Land Rover Range Rover Gets Even Bigger for 2003
By Joe Wiesenfelder
The Midwest Automotive Media Association's fall road rallye on October 4 allowed journalists to test drive new 2003 models. Here are some first impressions of the 2003 Land Rover Range Rover by cars.com Vehicle Profiler Joe Wiesenfelder.
2003 Land Rover Range Rover
($71,865 with destination charge)
LINCOLNSHIRE, Ill. — It’s easy to think of the luxury sport utility vehicle as a new phenomenon, but Land Rover has built its flagship Range Rover for 32 years and sold it in this country since 1987. The 2003 model is the second complete redesign and third generation. It’s also completely sold out for the year and — let’s face it — too expensive for the likes of you and me. But it features some interesting technical innovations, and Land Rover communications manager Bill Baker was on hand with some interesting anecdotes, so let’s lean back, fire up the heated steering wheel and play “Lifestyles of the Rich and Famous.”
Though it’s a bit longer and taller, the new Range Rover looks quite a bit like the previous generation if you don’t know what to look for. The key differences are probably the multi-reflector headlights and the vents on the side of the front fenders. I’m simply not a fan of the Discovery, and I think the Freelander came to our shores about four years too late to gain any ground, but the Range Rover is something of a phenomenon. Its interior design and materials are gorgeous, and you can’t help but feel stately peering over the boxy vehicle’s hood, which Baker pointed out is “the largest single stamped aluminum automotive part in the world.”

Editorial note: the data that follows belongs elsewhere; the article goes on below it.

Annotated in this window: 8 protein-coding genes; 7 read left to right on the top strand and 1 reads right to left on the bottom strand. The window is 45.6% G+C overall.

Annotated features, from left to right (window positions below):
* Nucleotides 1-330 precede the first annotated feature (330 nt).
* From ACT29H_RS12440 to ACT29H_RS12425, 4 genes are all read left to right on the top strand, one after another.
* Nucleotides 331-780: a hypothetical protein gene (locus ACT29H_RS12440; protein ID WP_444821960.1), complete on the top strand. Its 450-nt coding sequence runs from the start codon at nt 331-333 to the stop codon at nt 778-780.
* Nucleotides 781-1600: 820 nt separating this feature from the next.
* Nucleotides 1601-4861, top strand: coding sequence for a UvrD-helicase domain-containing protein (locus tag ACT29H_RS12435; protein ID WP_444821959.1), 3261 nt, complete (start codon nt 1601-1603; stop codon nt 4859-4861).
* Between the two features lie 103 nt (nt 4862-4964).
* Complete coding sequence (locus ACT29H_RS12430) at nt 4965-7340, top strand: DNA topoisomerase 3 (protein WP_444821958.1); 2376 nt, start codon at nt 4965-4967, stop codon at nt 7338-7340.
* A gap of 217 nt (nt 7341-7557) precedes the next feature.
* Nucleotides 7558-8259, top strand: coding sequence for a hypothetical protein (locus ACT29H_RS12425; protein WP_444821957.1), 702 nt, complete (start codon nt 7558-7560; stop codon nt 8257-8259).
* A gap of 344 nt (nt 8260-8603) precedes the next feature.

Land Rover is now owned by Ford Motor Company, but you may recall that BMW owned it for a spell in the late ’90s. As the new Mini Cooper proves, worse things can happen to a British make than to have BMW own it, and even though the time was brief, BMW and Land Rover engineers managed to do some nifty things that are reflected in the 2003 Model. “It’s a unibody, but it’s a unibody that has a chassis welded to it, and then subframes for the front and rear suspensions and differentials — very heavy duty,” Baker assured me. “The torsional rigidity is one of the stiffest in the world.”
The design came about after Land Rover demonstrated for its German owners a dynamic snatch recovery, whereby one offroad vehicle dislodges another, bogged vehicle by attaching a semi-elastic nylon strap to it, frame to frame, and using a running start to yank it free. “Their eyes got big because they’d intended to base this model on the same platform as the X5, and the X5 won’t take that kind of recovery,” Baker said. “Now you could, if you wanted to, lift this vehicle by its front recovery hook and hang three X5s off the back recovery hook — it’s that strong.”
Sadly, there were no cranes or X5s around, because I would have taken him up on it.
The Range Rover is now powered by a 4.4-liter BMW V-8. It’s the middle of three engines offered on the X5, but it underwent some modification for this use, particularly its oil system. The Range Rover is fully offroad capable — is in fact claimed (like several other SUVs) to be the most capable vehicle in the world — where the X5 is more about onroad performance. The oil pan and other components were redesigned because, as Baker explained it, the Range Rover is required in its verification stage to sit facing up a 45-degree hill, engine idling, for two hours without overheating — in Dubai. It also has to be able to navigate a 40-degree side slope, for which lubrication can be challenging.
Previous Range Rovers and current Discoverys have always utilized solid-axle, non-independent suspensions, front and rear — what you might call no-wheel independent suspension. Though they’re widely pooh-poohed for their onroad performance, solid axles have real advantages on uneven terrain. When the suspension is fully compressed on one side — say, climbing over a rock — the axle’s weight and tendency to pivot on the differential pushes the opposite wheel downward so it’s more likely to contact the ground. With independent suspensions, this doesn’t happen, and the opposite wheel is more likely to stay in the air.